How to Embroider a Monogram: E

Probably the hardest part of the whole letter to get right were these tiny dots. They took a lot of concentration and they required magnification, too.

Tiny Satin Stitch Dots

It’s very easy to overdo it on a tiny satin stitch dot. The key is to go for minimum satin stitches. It doesn’t take many to cover this small of a dot.

All of the satin stitch dots on this piece have a split stitch outline underneath them, even these tiny ones. The split stitch outline helps round out the dot, so it’s definitely worth split stitching an outline first before working the satin stitch.

For all the little dots, I didn’t build up any heavy padding, but instead, I worked one layer of horizontal straight stitches inside each dot, filling the inside of the split stitch ring, before satin stitching.

Instead of Satin Stitch…

If you’re intimidated by the satin stitch, you can always fill the dots with French knots, mirroring the French knots in the centers of the flowers. It will add a little texture to the piece – it won’t look the same as the satin stitch – but I think it would look good!

Try It!

If you want to try your hand at stitching this monogram, or any of the monograms I’ve been covering recently here on Needle ‘n Thread, you’ll find them all available in my e-book, Favorite Monograms.

You can also find several of the alphabets available here on Needle ‘n Thread for free. They’re not all available as printable PDFs, but you can always download the image, print it and trace it if you want.

If you want a good book on classic monogramming, check out my review of Monograms: the Art of Embroidered Letters. It’s an excellent book and the review will show you exactly what’s in it.


Leave A Comment

Your email address will not be published. Required fields are marked *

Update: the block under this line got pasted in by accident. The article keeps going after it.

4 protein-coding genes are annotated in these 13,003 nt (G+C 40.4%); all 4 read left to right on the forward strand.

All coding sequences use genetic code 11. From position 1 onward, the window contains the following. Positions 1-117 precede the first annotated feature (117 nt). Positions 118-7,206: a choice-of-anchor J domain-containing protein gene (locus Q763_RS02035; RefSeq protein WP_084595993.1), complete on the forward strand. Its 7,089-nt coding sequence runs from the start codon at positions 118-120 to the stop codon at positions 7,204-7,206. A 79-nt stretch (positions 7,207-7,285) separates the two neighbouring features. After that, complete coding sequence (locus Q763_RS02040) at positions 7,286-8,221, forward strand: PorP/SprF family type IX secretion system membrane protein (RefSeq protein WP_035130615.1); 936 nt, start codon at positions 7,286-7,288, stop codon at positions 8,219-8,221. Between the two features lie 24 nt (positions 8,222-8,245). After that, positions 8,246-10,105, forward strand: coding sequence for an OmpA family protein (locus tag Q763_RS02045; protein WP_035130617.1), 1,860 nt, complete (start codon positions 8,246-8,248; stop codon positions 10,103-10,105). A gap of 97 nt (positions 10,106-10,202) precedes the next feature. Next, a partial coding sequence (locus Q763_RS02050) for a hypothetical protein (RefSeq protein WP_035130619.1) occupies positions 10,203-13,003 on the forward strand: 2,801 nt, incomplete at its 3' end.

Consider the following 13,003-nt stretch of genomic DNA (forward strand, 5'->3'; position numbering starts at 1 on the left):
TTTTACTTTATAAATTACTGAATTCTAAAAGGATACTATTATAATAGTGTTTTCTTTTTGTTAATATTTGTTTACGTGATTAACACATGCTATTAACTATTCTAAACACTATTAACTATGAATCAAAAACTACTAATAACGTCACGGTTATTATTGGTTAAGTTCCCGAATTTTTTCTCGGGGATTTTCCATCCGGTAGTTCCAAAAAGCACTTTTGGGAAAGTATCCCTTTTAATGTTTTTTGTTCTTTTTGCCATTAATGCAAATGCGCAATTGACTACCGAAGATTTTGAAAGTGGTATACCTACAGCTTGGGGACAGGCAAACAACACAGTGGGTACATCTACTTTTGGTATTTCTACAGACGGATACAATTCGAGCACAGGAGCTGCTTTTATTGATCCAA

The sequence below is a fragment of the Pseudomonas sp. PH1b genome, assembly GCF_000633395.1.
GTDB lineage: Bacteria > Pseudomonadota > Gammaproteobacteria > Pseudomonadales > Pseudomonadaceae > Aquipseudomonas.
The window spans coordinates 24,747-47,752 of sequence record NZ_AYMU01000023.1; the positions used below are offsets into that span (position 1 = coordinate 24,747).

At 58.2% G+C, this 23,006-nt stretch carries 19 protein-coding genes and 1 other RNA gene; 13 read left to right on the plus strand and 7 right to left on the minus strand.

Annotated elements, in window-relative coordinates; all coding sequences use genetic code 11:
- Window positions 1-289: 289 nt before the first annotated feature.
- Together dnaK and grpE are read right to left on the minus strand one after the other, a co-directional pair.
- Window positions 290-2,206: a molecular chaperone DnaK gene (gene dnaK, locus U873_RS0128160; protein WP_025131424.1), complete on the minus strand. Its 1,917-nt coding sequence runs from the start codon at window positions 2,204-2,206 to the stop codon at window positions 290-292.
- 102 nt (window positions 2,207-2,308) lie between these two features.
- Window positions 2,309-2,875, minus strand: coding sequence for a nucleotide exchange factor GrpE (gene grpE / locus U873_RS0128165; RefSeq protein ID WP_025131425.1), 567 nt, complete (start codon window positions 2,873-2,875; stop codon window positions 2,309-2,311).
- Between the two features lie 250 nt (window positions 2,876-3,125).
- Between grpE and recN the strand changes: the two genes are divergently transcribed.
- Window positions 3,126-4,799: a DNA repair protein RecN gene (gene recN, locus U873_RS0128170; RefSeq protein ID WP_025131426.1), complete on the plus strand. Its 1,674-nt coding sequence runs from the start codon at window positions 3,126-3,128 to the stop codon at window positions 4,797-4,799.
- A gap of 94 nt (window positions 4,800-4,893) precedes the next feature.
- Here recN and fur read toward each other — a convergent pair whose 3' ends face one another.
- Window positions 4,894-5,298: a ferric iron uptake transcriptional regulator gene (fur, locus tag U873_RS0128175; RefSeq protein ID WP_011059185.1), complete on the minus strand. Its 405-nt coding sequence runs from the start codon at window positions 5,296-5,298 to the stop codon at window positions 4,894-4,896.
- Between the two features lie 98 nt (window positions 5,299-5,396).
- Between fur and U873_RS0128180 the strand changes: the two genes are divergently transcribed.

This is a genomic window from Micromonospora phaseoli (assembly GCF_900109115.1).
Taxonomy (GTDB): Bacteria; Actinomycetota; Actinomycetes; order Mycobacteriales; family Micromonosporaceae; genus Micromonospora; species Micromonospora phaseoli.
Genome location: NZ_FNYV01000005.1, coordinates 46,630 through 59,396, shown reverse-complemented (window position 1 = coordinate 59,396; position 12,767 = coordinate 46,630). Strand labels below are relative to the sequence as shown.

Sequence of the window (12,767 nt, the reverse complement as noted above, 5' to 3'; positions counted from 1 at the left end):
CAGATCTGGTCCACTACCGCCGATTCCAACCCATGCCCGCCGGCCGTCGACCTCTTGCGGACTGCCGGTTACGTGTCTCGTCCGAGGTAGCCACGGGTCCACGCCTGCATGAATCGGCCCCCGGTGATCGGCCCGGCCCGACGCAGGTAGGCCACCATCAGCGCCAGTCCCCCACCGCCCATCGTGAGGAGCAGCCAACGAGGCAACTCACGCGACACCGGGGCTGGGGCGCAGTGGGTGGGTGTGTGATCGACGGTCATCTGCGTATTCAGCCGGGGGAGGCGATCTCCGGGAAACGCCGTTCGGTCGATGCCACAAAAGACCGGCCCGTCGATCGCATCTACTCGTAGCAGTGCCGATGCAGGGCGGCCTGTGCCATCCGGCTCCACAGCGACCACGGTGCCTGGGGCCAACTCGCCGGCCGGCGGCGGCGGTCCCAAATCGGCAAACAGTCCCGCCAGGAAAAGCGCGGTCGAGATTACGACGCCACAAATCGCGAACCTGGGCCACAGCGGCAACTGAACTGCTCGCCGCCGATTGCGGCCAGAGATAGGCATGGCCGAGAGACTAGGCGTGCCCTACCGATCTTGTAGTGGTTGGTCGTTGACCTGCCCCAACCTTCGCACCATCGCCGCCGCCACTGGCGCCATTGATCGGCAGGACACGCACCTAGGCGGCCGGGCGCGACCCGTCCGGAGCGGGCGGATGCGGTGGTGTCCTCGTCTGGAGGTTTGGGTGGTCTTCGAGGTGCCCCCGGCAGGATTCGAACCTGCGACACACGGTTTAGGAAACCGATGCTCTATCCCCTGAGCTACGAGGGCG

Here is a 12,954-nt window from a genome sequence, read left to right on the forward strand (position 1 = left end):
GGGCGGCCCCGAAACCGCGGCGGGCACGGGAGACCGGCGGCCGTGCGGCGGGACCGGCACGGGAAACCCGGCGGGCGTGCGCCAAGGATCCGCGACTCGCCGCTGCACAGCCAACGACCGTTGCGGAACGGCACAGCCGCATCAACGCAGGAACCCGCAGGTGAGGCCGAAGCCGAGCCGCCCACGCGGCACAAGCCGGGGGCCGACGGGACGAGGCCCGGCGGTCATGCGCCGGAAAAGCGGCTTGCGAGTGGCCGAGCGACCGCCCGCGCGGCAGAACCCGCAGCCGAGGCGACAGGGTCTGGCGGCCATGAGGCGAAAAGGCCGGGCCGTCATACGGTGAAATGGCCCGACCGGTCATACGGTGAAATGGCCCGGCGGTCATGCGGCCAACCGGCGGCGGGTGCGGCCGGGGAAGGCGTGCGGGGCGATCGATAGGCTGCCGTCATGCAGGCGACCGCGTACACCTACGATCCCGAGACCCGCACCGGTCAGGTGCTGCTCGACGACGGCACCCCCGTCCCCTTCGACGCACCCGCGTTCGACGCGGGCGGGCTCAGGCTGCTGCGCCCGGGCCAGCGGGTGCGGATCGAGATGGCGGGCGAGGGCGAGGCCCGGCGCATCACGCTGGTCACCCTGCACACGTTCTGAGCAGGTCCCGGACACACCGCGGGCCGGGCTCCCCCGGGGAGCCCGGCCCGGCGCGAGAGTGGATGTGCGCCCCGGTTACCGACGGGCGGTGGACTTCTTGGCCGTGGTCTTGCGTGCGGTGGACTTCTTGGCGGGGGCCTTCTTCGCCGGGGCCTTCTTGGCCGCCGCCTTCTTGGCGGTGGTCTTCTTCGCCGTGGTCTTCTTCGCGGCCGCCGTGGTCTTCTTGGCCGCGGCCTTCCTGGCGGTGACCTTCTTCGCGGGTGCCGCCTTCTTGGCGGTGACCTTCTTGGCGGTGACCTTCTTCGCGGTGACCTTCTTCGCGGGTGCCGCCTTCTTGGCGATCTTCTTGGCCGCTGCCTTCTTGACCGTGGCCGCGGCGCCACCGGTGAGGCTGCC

(21) Comments

  1. I think it’s beautiful! If you REALLY aren’t happy with it, you can always send it to me. It would make a lovely addition to my sewing room. =)

    Thank you for sharing your talents. You are an inspiration and some day I’ll be able to do work as lovely as yours.

  2. Not that you asked me but … I think the top left leaf should have been blue and the tongue should have been green – that would show which are part of the letter and which are decorative accents. However, I could not have stitched such a beautiful monogram so I could be wrong.

  3. I’m sure you were thrilled to have us all chiming in about the green, when you were already stitching the blue!

    It is still beautiful, and I don’t mind the pink dots at all. If the tongue were green, then the pink dots might have looked more out of place, so I guess there is always give and take!

  4. Good morning Mary. When I first pulled up your email, I was delighted at how the monogram had turned out. After reading your observations I only think I would do the large Pepto Bismol dot differently as you spoke of. I do not see the “tongue” as a tongue and I think you finished it perfectly. To me it looks like the finishing swirl of the E. To do it in green I feel would be jarring.
    When I started to really dabble in embroidery I loved doing the satin stitch. I never edged what I was doing. Much later when I heard of doing the split stitch around what you planned to do satin stitch on I thought it would be a waste of time… until I tried it. That one step makes all the difference in how your piece is going to look. Keep spreading the news.
    Mary I think you E is a success!

  5. Love how you layered and textured the blues in the “E”, Mary. Question: for those small dots, could you have outlined the circle in, say backstitch instead of split stitch? If it was going to be covered, would it matter? I’m thinking, for myself, that a small dot like that might be easier to outline in backstitch rather than splitstitch.

    1. Hi, Maureen – it’s actually easier to get a very smooth round circle that’s that small, using split stitch. While back stitches would be easier to stitch, I don’t think the circle would come out as smooth. But no harm in trying it!

  6. Absolutely lovely.

    Hopefully an easy question. How do you decide which letter to embroider? Do you do letters with a person in mind or just decide it would look good embroidered? I’m trying to decide which letters to monogram. Thought perhaps doing a set of different ones with an R for our last name, or assorted first and last initials for hubby and me, or perhaps all of us including the kids that no longer live at home. I would hang them all together on the wall.

    Checked out the antique pattern library and found a lot of monograms and now understand the cleaning up to do that you have mentioned. We are so fortunate to be living in this age of abundance of ideas and patterns for crafters.